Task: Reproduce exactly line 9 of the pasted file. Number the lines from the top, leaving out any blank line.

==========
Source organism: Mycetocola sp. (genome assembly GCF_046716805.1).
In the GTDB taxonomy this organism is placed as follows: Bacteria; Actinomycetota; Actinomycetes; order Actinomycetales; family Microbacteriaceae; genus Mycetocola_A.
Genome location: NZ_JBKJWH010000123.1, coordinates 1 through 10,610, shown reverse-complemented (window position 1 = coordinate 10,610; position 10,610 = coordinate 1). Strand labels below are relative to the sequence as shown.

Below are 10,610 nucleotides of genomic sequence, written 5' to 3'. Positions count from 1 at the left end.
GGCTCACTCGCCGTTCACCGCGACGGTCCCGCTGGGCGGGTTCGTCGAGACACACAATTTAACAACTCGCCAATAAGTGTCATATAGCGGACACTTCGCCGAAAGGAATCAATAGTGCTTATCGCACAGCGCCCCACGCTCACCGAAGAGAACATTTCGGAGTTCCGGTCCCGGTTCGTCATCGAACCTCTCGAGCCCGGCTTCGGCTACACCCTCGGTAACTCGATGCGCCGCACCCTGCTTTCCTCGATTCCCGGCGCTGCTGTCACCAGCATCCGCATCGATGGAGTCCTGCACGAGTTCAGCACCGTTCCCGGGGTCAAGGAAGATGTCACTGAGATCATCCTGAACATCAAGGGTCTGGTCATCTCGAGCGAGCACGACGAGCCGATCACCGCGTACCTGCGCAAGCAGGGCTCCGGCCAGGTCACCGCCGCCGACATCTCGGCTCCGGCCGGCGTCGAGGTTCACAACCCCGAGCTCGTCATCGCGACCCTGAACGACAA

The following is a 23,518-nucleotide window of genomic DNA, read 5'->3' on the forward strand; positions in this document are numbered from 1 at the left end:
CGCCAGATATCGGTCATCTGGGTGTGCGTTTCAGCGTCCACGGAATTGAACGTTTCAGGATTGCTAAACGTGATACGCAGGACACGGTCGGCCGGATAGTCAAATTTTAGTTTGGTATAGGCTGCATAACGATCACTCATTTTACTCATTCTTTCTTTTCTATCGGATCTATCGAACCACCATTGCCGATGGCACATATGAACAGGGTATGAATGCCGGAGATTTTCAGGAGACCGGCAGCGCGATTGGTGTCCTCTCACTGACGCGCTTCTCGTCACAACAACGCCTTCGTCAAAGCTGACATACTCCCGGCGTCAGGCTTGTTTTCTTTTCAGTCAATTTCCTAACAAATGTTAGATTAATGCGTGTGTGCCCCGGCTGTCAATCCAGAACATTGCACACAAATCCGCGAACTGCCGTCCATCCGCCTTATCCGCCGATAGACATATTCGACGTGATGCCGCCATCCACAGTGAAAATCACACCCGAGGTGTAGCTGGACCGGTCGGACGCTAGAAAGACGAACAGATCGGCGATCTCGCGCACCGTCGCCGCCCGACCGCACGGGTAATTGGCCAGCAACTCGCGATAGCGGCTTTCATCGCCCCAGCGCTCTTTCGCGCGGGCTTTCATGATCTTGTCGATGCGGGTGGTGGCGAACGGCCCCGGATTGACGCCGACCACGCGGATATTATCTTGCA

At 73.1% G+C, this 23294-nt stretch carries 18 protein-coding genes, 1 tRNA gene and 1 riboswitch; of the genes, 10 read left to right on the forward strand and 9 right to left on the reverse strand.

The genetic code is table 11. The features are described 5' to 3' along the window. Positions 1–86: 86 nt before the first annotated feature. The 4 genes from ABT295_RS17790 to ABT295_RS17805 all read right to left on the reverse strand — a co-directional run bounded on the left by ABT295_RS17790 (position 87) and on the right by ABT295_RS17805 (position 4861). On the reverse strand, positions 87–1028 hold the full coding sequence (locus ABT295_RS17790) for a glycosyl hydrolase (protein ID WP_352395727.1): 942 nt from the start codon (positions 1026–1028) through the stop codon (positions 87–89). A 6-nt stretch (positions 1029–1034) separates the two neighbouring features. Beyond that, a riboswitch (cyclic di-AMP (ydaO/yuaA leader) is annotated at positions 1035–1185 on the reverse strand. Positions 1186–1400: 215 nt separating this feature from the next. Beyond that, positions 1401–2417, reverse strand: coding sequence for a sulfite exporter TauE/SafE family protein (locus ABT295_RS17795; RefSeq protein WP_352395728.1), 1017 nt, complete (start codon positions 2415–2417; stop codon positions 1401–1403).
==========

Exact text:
The genetic code is table 11. The features are described 5' to 3' along the window. Positions 1–86: 86 nt before the first annotated feature. The 4 genes from ABT295_RS17790 to ABT295_RS17805 all read right to left on the reverse strand — a co-directional run bounded on the left by ABT295_RS17790 (position 87) and on the right by ABT295_RS17805 (position 4861). On the reverse strand, positions 87–1028 hold the full coding sequence (locus ABT295_RS17790) for a glycosyl hydrolase (protein ID WP_352395727.1): 942 nt from the start codon (positions 1026–1028) through the stop codon (positions 87–89). A 6-nt stretch (positions 1029–1034) separates the two neighbouring features. Beyond that, a riboswitch (cyclic di-AMP (ydaO/yuaA leader) is annotated at positions 1035–1185 on the reverse strand. Positions 1186–1400: 215 nt separating this feature from the next. Beyond that, positions 1401–2417, reverse strand: coding sequence for a sulfite exporter TauE/SafE family protein (locus ABT295_RS17795; RefSeq protein WP_352395728.1), 1017 nt, complete (start codon positions 2415–2417; stop codon positions 1401–1403).